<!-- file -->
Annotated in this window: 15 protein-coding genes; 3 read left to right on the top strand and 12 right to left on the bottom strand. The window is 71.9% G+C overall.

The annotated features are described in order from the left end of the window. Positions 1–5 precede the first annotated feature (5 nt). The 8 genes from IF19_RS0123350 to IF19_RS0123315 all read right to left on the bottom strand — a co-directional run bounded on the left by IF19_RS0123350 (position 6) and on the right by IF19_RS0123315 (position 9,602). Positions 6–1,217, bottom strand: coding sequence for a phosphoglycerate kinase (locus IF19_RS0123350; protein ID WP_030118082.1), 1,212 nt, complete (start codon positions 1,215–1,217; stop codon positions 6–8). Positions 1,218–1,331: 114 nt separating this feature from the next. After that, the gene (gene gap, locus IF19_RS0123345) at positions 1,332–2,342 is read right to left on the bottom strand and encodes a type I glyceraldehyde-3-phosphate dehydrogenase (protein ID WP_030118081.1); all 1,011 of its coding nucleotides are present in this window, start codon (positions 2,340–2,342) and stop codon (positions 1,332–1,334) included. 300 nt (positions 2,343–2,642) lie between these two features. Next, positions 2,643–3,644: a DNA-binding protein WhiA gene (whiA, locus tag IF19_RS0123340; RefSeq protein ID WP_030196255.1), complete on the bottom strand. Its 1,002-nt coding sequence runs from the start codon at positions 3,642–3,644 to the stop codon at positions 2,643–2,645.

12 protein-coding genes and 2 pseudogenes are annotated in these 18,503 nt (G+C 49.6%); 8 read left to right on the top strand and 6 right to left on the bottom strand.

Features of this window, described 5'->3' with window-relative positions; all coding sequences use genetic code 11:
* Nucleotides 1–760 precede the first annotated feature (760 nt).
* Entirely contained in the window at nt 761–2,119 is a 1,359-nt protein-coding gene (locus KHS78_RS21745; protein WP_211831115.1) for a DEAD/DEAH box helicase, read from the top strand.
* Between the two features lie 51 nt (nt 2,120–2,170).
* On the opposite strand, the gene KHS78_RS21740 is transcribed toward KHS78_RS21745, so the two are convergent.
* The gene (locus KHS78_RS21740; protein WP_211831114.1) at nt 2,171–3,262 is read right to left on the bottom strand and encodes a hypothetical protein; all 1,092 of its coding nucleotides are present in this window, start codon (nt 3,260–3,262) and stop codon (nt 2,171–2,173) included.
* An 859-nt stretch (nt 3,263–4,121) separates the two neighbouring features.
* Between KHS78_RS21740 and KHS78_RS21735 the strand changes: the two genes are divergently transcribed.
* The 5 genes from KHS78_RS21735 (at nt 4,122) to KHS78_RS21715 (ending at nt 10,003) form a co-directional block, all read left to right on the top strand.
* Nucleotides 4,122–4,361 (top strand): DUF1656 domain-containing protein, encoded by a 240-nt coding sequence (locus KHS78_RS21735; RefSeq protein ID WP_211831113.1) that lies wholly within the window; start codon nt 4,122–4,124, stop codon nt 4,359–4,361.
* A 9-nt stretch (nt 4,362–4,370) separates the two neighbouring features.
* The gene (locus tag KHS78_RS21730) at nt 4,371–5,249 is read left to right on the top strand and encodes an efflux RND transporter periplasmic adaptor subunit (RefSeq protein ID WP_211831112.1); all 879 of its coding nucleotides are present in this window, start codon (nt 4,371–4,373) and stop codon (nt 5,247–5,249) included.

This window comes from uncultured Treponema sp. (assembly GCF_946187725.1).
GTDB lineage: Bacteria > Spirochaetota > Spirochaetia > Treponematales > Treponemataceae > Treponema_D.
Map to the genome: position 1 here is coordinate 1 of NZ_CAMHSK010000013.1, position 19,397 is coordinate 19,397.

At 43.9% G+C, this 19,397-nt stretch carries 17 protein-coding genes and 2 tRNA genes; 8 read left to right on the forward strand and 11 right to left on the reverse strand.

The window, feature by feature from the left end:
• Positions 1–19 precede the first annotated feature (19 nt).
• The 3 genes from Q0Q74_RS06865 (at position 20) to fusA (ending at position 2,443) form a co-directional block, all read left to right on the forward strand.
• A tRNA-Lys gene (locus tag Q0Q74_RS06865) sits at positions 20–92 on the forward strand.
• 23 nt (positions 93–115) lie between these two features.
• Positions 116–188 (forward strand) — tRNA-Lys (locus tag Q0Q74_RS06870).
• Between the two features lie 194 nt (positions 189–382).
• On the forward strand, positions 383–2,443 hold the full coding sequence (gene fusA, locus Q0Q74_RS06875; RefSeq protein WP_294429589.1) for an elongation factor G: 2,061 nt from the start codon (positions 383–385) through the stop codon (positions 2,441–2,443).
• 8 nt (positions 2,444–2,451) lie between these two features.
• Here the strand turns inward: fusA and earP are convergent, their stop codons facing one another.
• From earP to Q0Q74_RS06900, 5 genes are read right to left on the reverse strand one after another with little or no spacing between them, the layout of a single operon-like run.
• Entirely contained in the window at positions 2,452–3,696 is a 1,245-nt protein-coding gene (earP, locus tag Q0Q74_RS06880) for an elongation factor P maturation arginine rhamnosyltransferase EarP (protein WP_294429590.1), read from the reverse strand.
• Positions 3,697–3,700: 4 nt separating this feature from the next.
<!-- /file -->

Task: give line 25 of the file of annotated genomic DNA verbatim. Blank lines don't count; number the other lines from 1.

• Positions 116–188 (forward strand) — tRNA-Lys (locus tag Q0Q74_RS06870).